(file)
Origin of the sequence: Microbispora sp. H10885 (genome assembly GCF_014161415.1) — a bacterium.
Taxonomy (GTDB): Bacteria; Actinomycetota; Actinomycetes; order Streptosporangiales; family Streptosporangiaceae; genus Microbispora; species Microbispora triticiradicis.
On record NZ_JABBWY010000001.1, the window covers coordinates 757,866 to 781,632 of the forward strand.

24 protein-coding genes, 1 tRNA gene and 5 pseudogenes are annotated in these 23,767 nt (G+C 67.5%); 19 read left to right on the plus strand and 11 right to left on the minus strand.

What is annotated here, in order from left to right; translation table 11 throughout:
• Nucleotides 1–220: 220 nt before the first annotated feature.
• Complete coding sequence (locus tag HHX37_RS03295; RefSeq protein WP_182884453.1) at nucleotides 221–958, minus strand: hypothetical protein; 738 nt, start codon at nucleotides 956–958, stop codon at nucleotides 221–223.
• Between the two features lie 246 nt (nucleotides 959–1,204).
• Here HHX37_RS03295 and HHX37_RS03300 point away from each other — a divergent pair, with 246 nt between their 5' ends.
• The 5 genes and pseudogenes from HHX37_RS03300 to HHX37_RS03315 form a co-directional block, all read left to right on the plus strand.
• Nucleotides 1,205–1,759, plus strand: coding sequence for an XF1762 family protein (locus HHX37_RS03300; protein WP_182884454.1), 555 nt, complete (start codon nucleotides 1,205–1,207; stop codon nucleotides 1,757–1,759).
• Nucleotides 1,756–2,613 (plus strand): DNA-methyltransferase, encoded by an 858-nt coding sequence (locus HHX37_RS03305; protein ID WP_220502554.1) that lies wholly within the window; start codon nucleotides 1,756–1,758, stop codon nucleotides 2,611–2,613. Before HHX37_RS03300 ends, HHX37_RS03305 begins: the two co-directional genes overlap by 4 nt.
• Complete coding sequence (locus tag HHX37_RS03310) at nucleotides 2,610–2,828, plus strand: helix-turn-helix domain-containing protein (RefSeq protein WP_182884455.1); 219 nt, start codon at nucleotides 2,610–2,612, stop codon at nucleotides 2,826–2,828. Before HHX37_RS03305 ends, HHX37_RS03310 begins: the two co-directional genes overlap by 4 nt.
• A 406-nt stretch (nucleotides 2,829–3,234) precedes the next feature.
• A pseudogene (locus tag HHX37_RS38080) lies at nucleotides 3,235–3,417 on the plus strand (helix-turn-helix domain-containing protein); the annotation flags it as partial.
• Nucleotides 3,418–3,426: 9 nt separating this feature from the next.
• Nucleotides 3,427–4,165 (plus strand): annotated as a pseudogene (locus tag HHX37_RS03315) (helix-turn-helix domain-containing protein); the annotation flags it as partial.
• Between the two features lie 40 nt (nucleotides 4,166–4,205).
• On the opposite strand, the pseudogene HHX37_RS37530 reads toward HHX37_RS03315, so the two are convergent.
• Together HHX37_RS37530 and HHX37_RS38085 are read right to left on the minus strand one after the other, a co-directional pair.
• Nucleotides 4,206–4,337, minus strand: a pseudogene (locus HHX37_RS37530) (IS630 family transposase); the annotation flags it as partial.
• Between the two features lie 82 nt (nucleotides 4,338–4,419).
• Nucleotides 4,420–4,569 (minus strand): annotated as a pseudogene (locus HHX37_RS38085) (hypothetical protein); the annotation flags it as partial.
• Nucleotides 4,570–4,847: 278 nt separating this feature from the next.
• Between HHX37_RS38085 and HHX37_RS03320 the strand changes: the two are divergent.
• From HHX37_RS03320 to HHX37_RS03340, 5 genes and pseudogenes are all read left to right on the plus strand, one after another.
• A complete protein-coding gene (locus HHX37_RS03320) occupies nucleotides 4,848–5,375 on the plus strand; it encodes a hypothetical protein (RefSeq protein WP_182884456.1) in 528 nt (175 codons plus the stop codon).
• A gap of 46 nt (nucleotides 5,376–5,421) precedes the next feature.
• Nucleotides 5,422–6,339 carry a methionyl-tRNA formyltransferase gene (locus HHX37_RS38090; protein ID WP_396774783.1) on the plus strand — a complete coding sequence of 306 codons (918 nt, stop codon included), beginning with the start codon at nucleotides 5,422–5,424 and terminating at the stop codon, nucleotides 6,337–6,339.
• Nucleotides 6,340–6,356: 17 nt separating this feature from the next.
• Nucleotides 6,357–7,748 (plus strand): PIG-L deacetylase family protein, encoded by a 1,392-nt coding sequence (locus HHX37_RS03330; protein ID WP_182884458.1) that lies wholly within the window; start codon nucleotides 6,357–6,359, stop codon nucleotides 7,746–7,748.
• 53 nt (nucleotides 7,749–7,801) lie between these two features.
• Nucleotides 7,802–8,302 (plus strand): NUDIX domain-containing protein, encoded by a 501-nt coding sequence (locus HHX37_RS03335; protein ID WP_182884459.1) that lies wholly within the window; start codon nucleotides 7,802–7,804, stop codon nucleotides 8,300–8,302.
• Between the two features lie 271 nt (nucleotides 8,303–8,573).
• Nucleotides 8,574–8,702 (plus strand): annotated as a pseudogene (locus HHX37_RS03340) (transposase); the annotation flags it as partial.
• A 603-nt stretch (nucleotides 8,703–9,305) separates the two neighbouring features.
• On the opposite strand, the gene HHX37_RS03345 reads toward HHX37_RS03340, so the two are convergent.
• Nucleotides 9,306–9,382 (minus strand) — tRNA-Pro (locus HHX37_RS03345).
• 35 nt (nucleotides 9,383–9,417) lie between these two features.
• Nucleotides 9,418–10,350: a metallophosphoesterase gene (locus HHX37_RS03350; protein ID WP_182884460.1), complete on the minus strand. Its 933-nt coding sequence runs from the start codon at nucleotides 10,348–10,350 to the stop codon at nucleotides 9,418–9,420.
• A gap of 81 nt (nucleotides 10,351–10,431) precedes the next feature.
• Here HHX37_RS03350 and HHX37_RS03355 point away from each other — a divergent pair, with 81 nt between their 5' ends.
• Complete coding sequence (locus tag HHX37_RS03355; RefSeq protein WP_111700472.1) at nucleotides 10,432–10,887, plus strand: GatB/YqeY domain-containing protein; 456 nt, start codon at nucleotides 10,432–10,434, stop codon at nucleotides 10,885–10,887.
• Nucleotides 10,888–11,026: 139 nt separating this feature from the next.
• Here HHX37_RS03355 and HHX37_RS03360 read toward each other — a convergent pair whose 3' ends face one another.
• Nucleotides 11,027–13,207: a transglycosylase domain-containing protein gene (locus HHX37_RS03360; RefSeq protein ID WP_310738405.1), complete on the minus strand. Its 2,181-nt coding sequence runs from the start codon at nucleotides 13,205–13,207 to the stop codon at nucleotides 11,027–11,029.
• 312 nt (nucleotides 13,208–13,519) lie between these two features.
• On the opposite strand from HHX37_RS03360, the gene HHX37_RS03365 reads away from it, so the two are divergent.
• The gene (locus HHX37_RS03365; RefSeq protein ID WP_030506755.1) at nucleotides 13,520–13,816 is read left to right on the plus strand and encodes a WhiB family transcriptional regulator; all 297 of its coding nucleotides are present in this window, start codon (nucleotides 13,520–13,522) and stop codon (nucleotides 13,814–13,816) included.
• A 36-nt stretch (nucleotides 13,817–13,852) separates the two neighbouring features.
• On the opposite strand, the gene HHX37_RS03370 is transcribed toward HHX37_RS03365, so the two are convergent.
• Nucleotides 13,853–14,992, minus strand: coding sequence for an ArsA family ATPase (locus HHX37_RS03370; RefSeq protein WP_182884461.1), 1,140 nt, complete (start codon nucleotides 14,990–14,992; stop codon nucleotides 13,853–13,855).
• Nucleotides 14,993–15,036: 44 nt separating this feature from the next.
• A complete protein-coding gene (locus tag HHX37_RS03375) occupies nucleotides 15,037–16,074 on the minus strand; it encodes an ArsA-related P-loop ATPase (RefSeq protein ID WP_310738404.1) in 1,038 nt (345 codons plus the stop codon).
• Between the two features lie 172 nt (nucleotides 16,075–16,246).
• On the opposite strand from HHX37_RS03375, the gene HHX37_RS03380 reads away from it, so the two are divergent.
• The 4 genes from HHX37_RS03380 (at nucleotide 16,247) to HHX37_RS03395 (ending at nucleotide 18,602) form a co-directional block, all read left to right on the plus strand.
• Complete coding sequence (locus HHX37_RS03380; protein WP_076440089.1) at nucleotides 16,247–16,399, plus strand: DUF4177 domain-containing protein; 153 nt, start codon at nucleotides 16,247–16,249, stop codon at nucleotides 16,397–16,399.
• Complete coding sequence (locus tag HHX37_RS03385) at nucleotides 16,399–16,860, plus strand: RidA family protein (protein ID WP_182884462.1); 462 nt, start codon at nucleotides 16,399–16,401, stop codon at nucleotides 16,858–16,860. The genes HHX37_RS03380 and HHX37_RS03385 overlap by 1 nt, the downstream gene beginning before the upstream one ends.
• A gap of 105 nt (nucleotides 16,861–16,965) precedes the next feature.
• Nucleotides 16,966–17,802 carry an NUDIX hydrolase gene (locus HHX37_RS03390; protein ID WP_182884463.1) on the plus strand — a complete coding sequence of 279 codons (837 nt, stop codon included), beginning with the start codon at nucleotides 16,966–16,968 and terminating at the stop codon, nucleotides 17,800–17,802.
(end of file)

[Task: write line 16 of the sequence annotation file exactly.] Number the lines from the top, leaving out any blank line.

• Nucleotides 3,418–3,426: 9 nt separating this feature from the next.